Erik Larson’s Devil in The White City is right up there with Ken Burns’ Civil War or Truman Capote’s In Cold Blood. This is nonfiction that goes beyond the limits of nonfiction. It was a brilliant book filled with uncanny facts and amazing coincidences. Each page brings new depth and new understanding. Thunderstruck follows well in the footsteps of Devil in The White City.
The world is one which we are familiar with, the turn of the 19th century into the 20th century. This is a period of time that is perfect for these kinds of non-fiction novels. The world between 1850 and 1950 saw the greatest changes in human history-in all aspects of human understanding. Great things were happening, and great things were being recorded in a way that would last the ages, or at least, be available to researchers of our own time. The writer who wants to talk about the life of Ancient Rome, for example, has far less source material with which to work.
James Burke was the first person I recall to put all this vast information to good use in his wonderful series called Connections. Here great scientific events seemed to bounce into each other at chance and bring about the new world order out of simple chaos. All of these stories start and end at the same place. They bring history to life.
Erik Larson’s Thunderstruck tells the tale of a London murder and Marconi’s wireless. The fact that I had never heard of the murder didn’t really surprise me, as I am not really up on the hot murder cases of 1910. But I was surprised that I knew next to nothing about Marconi-whose wireless was famously used on the Titanic. If you’d asked me about Marconi’s claim to fame I would have said without hesitation that he invented the radio. But the wireless didn’t start out with Amos and Andy-it started out with the dots and dashes of Morse code and the seemingly impossible task of sending messages hundreds of miles in an instant.
As with The Devil in The White City, there is a staggering amount of information in Thunderstruck. Famous names wander in and out of the narrative-Teddy Roosevelt, Winston Churchill, Arthur Conan Doyle, Alfred Hitchcock-and these are just from the end of the book that is most fresh in my memory. Names and dates and events are tossed about with machine gun rapidity. Minor characters in the story are given quick bios, so that we find out a hangman, for example, cut his throat to end his own life and that a cat had a full and happy life until it was run over by a truck.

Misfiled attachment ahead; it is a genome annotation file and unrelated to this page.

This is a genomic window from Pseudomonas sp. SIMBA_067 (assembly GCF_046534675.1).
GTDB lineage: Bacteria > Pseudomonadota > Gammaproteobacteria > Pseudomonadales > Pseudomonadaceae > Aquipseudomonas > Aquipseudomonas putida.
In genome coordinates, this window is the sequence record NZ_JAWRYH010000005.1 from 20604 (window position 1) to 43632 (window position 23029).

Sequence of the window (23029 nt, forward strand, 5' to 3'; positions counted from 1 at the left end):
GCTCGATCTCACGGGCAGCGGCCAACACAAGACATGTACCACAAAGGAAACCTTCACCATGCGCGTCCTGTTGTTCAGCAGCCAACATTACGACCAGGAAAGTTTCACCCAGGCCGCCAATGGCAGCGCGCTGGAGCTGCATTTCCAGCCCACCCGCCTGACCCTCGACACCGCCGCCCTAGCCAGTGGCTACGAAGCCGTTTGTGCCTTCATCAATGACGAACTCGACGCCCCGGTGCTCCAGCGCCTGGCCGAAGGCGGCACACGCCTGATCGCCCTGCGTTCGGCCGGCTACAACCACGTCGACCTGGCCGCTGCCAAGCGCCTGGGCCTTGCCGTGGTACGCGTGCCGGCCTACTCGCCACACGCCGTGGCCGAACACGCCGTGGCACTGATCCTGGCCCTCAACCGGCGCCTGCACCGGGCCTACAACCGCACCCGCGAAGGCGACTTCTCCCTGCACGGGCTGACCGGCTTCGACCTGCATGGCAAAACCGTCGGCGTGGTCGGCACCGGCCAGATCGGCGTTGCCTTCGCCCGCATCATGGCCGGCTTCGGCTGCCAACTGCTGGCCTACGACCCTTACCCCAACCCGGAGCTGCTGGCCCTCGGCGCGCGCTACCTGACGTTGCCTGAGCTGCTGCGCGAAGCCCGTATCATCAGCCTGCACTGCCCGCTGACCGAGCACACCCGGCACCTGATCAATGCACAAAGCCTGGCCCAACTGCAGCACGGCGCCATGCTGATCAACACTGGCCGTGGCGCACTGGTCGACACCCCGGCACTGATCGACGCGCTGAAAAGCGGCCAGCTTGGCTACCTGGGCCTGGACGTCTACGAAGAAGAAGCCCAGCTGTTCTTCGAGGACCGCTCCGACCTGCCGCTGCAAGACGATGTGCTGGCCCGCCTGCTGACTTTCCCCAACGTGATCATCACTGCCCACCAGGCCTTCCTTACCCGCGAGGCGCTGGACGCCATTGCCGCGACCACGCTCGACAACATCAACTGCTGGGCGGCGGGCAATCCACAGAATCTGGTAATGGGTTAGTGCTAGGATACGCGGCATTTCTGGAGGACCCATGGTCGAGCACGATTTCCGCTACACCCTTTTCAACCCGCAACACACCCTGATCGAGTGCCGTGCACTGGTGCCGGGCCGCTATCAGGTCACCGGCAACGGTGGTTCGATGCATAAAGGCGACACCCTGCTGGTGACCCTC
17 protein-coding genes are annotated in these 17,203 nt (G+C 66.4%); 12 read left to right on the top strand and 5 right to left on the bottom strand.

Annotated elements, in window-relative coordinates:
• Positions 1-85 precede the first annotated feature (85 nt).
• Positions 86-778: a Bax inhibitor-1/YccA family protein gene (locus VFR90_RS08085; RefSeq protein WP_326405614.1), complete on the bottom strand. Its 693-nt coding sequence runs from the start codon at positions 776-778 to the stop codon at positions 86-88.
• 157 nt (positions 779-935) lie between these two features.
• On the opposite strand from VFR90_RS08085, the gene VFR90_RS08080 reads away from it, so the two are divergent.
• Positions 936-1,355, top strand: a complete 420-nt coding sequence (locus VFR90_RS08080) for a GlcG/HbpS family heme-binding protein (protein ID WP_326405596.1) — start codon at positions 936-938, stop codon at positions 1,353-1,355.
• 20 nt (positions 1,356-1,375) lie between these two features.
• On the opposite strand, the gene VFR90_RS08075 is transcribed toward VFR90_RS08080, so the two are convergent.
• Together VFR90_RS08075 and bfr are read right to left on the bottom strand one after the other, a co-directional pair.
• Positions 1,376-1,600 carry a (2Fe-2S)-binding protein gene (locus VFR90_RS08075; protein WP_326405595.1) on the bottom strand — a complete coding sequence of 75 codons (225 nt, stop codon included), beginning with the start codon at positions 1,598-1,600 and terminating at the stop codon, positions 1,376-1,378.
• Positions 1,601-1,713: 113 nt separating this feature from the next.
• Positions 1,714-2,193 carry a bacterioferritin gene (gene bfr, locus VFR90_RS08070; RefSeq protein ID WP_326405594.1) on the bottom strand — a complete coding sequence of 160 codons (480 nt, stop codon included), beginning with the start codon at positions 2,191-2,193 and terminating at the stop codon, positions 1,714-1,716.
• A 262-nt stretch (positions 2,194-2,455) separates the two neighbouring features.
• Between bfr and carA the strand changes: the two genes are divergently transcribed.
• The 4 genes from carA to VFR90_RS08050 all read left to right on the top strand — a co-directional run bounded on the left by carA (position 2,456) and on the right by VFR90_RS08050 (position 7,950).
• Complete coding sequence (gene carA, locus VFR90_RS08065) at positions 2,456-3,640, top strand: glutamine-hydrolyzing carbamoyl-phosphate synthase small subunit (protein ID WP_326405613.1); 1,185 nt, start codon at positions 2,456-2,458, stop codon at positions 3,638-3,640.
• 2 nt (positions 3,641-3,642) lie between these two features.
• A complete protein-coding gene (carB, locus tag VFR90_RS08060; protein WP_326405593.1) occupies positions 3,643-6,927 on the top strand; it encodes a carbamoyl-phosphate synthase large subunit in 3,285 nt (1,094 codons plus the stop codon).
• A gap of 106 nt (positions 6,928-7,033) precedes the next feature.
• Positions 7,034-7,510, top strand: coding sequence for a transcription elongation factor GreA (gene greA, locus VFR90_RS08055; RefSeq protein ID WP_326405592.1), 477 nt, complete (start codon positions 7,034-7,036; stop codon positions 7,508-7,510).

The bulk of the story is about a mild mannered man named Dr Crippen, who, apparently, murdered his overbearing and extremely unpleasant wife one night. Unlike a work of fiction, there is no real resolution to the case of the London Basement Murder. There is no death bed confession, no finial pieces of the puzzle that points to Dr Crippen as the murderer. No little wrap up scene of the wife boarding a train for parts unknown. Could so meek a man have killed his wife and went about his business unperturbed? Seems that he could.
In our own world of cold blooded killers there seems nothing all that amazing about Dr Crippen. He was perhaps a forerunner to the insane and murderous Eddie Gein. The wife’s body, such as it was, was nothing more than a collection of parts and pieces, with notable pieces missing. Dr Crippen did make a run for it, and this would make you think he did it.
For most of us it is hard to imagine a world in which we ourselves did not exist, let alone a world without television, radio, personal computers, the internet, and travel to anywhere in the world in a matter of hours not days or weeks. Yet a mere hundred years ago this was the case. Thunderstruck is a wonderfully detailed story of murder and science, but the world of 1910 described is not the simple world of Peter Pan and My Fair Lady-both of which earn passing mention in the story.
If you liked Devil in The White City, you’ll like Thunderstruck as well. It’s every bit as good.